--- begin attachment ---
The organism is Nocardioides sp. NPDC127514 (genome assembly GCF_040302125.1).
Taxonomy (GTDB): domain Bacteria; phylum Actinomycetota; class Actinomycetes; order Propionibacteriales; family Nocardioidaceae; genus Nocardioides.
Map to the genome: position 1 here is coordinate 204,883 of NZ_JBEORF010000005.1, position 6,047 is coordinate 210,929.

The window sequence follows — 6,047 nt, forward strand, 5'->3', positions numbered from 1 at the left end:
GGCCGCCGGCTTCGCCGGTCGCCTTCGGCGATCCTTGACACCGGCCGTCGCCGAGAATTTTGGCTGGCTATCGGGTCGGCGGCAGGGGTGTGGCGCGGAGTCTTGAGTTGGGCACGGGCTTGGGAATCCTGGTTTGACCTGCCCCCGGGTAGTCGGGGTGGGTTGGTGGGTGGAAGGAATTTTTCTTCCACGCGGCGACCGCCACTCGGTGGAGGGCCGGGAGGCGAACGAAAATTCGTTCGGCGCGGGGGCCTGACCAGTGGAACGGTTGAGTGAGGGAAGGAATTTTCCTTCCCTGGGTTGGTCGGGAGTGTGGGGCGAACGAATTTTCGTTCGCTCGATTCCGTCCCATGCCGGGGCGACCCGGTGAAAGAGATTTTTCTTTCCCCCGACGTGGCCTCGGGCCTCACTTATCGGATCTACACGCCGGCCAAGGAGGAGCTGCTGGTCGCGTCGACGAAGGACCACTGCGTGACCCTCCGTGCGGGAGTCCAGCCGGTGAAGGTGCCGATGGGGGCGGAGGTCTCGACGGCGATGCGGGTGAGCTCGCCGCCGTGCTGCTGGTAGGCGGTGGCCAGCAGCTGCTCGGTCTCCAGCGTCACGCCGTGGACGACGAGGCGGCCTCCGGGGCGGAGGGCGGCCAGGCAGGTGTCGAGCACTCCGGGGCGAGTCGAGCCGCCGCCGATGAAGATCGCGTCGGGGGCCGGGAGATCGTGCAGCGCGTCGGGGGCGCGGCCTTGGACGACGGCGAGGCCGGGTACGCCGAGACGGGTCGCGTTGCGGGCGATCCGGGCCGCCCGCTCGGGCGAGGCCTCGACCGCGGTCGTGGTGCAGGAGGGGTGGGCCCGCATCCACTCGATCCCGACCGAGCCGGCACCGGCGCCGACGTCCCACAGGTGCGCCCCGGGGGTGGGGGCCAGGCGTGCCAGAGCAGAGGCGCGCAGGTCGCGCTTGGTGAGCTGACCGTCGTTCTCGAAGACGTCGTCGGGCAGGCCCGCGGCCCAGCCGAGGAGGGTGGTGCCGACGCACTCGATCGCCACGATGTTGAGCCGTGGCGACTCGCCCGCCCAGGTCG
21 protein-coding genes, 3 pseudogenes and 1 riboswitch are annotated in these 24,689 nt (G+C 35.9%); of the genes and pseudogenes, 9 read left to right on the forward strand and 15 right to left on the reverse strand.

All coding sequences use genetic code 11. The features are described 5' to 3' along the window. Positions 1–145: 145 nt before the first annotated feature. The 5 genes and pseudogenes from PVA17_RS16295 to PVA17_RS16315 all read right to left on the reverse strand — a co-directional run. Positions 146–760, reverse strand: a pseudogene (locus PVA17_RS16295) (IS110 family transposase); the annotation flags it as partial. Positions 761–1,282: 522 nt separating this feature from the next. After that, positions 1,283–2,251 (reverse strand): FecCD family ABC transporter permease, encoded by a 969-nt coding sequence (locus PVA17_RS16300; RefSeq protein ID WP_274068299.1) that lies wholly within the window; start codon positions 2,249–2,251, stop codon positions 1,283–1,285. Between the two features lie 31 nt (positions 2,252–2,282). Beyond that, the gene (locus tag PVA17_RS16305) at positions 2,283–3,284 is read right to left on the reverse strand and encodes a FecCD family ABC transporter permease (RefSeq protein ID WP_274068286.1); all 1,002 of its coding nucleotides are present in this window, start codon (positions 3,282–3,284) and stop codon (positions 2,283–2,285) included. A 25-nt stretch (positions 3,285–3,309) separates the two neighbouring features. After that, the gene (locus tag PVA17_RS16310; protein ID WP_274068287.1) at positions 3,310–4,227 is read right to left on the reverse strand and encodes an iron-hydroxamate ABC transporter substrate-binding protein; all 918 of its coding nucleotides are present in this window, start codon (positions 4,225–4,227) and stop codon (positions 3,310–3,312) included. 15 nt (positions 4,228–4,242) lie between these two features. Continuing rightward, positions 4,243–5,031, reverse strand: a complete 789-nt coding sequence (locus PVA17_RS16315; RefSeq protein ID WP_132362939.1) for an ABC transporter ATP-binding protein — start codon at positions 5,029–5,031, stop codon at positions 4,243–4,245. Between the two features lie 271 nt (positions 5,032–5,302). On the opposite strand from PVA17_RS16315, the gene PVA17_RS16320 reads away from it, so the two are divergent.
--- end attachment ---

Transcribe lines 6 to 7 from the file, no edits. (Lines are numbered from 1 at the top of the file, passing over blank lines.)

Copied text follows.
21 protein-coding genes, 3 pseudogenes and 1 riboswitch are annotated in these 24,689 nt (G+C 35.9%); of the genes and pseudogenes, 9 read left to right on the forward strand and 15 right to left on the reverse strand.

All coding sequences use genetic code 11. The features are described 5' to 3' along the window. Positions 1–145: 145 nt before the first annotated feature. The 5 genes and pseudogenes from PVA17_RS16295 to PVA17_RS16315 all read right to left on the reverse strand — a co-directional run. Positions 146–760, reverse strand: a pseudogene (locus PVA17_RS16295) (IS110 family transposase); the annotation flags it as partial. Positions 761–1,282: 522 nt separating this feature from the next. After that, positions 1,283–2,251 (reverse strand): FecCD family ABC transporter permease, encoded by a 969-nt coding sequence (locus PVA17_RS16300; RefSeq protein ID WP_274068299.1) that lies wholly within the window; start codon positions 2,249–2,251, stop codon positions 1,283–1,285. Between the two features lie 31 nt (positions 2,252–2,282). Beyond that, the gene (locus tag PVA17_RS16305) at positions 2,283–3,284 is read right to left on the reverse strand and encodes a FecCD family ABC transporter permease (RefSeq protein ID WP_274068286.1); all 1,002 of its coding nucleotides are present in this window, start codon (positions 3,282–3,284) and stop codon (positions 2,283–2,285) included. A 25-nt stretch (positions 3,285–3,309) separates the two neighbouring features. After that, the gene (locus tag PVA17_RS16310; protein ID WP_274068287.1) at positions 3,310–4,227 is read right to left on the reverse strand and encodes an iron-hydroxamate ABC transporter substrate-binding protein; all 918 of its coding nucleotides are present in this window, start codon (positions 4,225–4,227) and stop codon (positions 3,310–3,312) included. 15 nt (positions 4,228–4,242) lie between these two features. Continuing rightward, positions 4,243–5,031, reverse strand: a complete 789-nt coding sequence (locus PVA17_RS16315; RefSeq protein ID WP_132362939.1) for an ABC transporter ATP-binding protein — start codon at positions 5,029–5,031, stop codon at positions 4,243–4,245. Between the two features lie 271 nt (positions 5,032–5,302). On the opposite strand from PVA17_RS16315, the gene PVA17_RS16320 reads away from it, so the two are divergent.